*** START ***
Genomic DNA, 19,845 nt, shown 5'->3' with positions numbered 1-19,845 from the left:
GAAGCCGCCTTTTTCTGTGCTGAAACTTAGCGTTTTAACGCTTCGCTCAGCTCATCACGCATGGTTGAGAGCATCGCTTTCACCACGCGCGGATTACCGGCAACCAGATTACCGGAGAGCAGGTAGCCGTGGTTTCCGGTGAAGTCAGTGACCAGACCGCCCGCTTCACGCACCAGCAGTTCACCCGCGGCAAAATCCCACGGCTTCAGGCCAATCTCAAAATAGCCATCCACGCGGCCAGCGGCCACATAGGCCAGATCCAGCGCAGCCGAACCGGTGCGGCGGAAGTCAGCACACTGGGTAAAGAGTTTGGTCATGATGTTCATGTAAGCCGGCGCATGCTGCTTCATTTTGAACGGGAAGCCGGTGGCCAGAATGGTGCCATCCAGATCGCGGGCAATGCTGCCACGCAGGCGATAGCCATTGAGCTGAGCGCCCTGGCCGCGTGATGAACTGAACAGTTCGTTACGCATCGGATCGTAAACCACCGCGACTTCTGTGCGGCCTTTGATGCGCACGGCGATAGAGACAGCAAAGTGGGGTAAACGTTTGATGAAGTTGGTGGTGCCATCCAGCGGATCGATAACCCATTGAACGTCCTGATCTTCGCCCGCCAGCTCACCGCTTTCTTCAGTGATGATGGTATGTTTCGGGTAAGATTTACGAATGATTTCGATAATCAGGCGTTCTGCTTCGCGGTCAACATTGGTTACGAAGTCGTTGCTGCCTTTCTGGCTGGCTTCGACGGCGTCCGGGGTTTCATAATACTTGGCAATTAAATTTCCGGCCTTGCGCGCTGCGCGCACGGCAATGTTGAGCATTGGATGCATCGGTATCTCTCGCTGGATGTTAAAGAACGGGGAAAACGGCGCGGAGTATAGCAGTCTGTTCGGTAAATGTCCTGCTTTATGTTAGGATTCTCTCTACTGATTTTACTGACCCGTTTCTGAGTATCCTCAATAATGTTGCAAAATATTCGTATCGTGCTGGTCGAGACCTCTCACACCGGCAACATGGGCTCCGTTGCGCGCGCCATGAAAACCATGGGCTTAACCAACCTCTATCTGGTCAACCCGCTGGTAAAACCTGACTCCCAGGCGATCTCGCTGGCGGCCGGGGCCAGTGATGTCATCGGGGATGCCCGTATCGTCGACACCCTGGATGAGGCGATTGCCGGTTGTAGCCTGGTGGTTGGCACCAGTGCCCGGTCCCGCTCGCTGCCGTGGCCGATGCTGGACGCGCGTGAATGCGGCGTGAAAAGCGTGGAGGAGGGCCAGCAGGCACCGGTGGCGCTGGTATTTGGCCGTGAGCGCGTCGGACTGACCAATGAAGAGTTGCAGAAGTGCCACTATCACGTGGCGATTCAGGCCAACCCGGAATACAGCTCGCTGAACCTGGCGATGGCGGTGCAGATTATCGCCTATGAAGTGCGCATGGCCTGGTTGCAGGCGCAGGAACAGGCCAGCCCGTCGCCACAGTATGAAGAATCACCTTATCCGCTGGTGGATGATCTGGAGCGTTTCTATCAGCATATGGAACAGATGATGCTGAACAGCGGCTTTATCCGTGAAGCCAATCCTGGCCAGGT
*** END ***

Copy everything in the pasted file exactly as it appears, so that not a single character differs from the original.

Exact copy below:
Genomic DNA, 19,845 nt, shown 5'->3' with positions numbered 1-19,845 from the left:
GAAGCCGCCTTTTTCTGTGCTGAAACTTAGCGTTTTAACGCTTCGCTCAGCTCATCACGCATGGTTGAGAGCATCGCTTTCACCACGCGCGGATTACCGGCAACCAGATTACCGGAGAGCAGGTAGCCGTGGTTTCCGGTGAAGTCAGTGACCAGACCGCCCGCTTCACGCACCAGCAGTTCACCCGCGGCAAAATCCCACGGCTTCAGGCCAATCTCAAAATAGCCATCCACGCGGCCAGCGGCCACATAGGCCAGATCCAGCGCAGCCGAACCGGTGCGGCGGAAGTCAGCACACTGGGTAAAGAGTTTGGTCATGATGTTCATGTAAGCCGGCGCATGCTGCTTCATTTTGAACGGGAAGCCGGTGGCCAGAATGGTGCCATCCAGATCGCGGGCAATGCTGCCACGCAGGCGATAGCCATTGAGCTGAGCGCCCTGGCCGCGTGATGAACTGAACAGTTCGTTACGCATCGGATCGTAAACCACCGCGACTTCTGTGCGGCCTTTGATGCGCACGGCGATAGAGACAGCAAAGTGGGGTAAACGTTTGATGAAGTTGGTGGTGCCATCCAGCGGATCGATAACCCATTGAACGTCCTGATCTTCGCCCGCCAGCTCACCGCTTTCTTCAGTGATGATGGTATGTTTCGGGTAAGATTTACGAATGATTTCGATAATCAGGCGTTCTGCTTCGCGGTCAACATTGGTTACGAAGTCGTTGCTGCCTTTCTGGCTGGCTTCGACGGCGTCCGGGGTTTCATAATACTTGGCAATTAAATTTCCGGCCTTGCGCGCTGCGCGCACGGCAATGTTGAGCATTGGATGCATCGGTATCTCTCGCTGGATGTTAAAGAACGGGGAAAACGGCGCGGAGTATAGCAGTCTGTTCGGTAAATGTCCTGCTTTATGTTAGGATTCTCTCTACTGATTTTACTGACCCGTTTCTGAGTATCCTCAATAATGTTGCAAAATATTCGTATCGTGCTGGTCGAGACCTCTCACACCGGCAACATGGGCTCCGTTGCGCGCGCCATGAAAACCATGGGCTTAACCAACCTCTATCTGGTCAACCCGCTGGTAAAACCTGACTCCCAGGCGATCTCGCTGGCGGCCGGGGCCAGTGATGTCATCGGGGATGCCCGTATCGTCGACACCCTGGATGAGGCGATTGCCGGTTGTAGCCTGGTGGTTGGCACCAGTGCCCGGTCCCGCTCGCTGCCGTGGCCGATGCTGGACGCGCGTGAATGCGGCGTGAAAAGCGTGGAGGAGGGCCAGCAGGCACCGGTGGCGCTGGTATTTGGCCGTGAGCGCGTCGGACTGACCAATGAAGAGTTGCAGAAGTGCCACTATCACGTGGCGATTCAGGCCAACCCGGAATACAGCTCGCTGAACCTGGCGATGGCGGTGCAGATTATCGCCTATGAAGTGCGCATGGCCTGGTTGCAGGCGCAGGAACAGGCCAGCCCGTCGCCACAGTATGAAGAATCACCTTATCCGCTGGTGGATGATCTGGAGCGTTTCTATCAGCATATGGAACAGATGATGCTGAACAGCGGCTTTATCCGTGAAGCCAATCCTGGCCAGGT